I'm new to firebase but I have a users collection in which each user document will have the following fields

  • username
  • avatar (the profile picture)
  • name

Each user can post a comment which will be stored inside a comments collection with these fields

  • createdAt

  • username (the user who commented)

  • userAvatar (the user's avatar)

when it comes to retrieving the comments I can display every single comment with the user who commented (username) and the userAvatar. The problem though each comment has static username and userAvatar fields and if I were to change the user's avatar inside a user document, I'd like to modify the userAvatar inside the related comment document too for more data consistency. To achieve this I thought about creating a cloud function trigger to listen to the user's avatar update for changing the comment userAvatar accordingly. but I quickly realized it was a bad move in terms of cost since the cloud function would be triggered each and every time a change occurs inside the user's document regardless of if it is an avatar change or not.

So I decided to create a user reference inside the comment document since it works like referenced keys in SQL databases like this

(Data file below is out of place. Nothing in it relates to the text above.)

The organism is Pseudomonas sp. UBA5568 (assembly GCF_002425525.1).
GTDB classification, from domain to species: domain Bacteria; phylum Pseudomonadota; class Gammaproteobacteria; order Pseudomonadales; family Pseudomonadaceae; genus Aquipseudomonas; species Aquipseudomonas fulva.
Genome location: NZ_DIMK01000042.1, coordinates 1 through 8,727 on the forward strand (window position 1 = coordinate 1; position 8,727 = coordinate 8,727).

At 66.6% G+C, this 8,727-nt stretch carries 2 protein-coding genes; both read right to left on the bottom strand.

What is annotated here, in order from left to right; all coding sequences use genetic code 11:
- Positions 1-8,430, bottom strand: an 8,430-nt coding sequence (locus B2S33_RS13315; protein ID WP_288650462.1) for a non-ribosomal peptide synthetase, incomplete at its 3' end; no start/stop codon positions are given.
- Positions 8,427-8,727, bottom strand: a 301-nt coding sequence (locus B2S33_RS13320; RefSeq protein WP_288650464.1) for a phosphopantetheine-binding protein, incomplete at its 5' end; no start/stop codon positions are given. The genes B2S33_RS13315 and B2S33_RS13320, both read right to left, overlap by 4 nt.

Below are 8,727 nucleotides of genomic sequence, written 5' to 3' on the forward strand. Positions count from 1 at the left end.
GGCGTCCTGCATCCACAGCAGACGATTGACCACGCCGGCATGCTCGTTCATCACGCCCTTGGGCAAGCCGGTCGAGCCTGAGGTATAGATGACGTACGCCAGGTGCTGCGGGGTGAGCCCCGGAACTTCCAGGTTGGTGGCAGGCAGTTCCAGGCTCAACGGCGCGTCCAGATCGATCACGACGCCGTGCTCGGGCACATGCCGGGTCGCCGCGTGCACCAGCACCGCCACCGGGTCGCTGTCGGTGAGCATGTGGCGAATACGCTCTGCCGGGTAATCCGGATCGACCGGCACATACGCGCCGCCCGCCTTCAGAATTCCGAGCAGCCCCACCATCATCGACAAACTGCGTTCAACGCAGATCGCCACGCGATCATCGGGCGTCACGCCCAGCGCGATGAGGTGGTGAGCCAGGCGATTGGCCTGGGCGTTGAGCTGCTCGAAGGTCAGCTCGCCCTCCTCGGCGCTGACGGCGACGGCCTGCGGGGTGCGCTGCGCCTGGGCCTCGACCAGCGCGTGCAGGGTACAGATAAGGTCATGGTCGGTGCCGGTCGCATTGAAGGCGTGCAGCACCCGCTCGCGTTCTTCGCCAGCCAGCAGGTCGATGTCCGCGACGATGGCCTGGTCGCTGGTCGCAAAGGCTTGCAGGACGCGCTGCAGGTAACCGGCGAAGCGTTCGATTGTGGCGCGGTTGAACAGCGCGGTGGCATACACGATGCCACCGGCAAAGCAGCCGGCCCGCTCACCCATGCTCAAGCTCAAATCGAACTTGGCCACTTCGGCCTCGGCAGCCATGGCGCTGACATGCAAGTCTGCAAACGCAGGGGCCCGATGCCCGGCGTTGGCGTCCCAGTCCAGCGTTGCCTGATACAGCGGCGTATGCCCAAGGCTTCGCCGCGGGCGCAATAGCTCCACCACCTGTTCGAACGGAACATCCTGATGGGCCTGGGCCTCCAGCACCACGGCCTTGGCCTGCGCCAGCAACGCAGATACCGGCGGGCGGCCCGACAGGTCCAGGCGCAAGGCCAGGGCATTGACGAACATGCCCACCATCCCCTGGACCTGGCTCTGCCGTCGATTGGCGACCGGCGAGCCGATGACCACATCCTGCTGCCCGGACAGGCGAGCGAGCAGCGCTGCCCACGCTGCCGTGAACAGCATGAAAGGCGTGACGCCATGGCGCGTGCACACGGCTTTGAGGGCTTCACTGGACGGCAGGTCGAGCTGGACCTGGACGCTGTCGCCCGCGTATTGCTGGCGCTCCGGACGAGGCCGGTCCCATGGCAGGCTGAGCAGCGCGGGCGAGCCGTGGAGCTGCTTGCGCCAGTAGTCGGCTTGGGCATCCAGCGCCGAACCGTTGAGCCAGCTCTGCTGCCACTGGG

• createdAt
  • user: db.doc('users/' + firebase.auth().currentUser.uid)

Now the main issue is that if I wanted to retrieve let say 15 comments from the database, for each and every comment we will also have to get the user informations. so we'll have something like this

exports.getComments = async (req, res) => {
try {
  let comments = [];
  const data = await db
   .orderBy("createdAt", "desc")
  data.forEach((doc) => {
    let comment = doc.data();
     .then(element => {
        comment.avatar = element.data().avatar;
        comment.username = element.data().username;
    .catch(e => console.log(e));
 return res.json(comments);
} catch (e) {
    return res.status(500).json({ e });

now I'm wondering what if I had 1000 comments? in terms of latency, the app will not provide a good user experience. isn't it possible to retrieve data from both user and comment collection at once?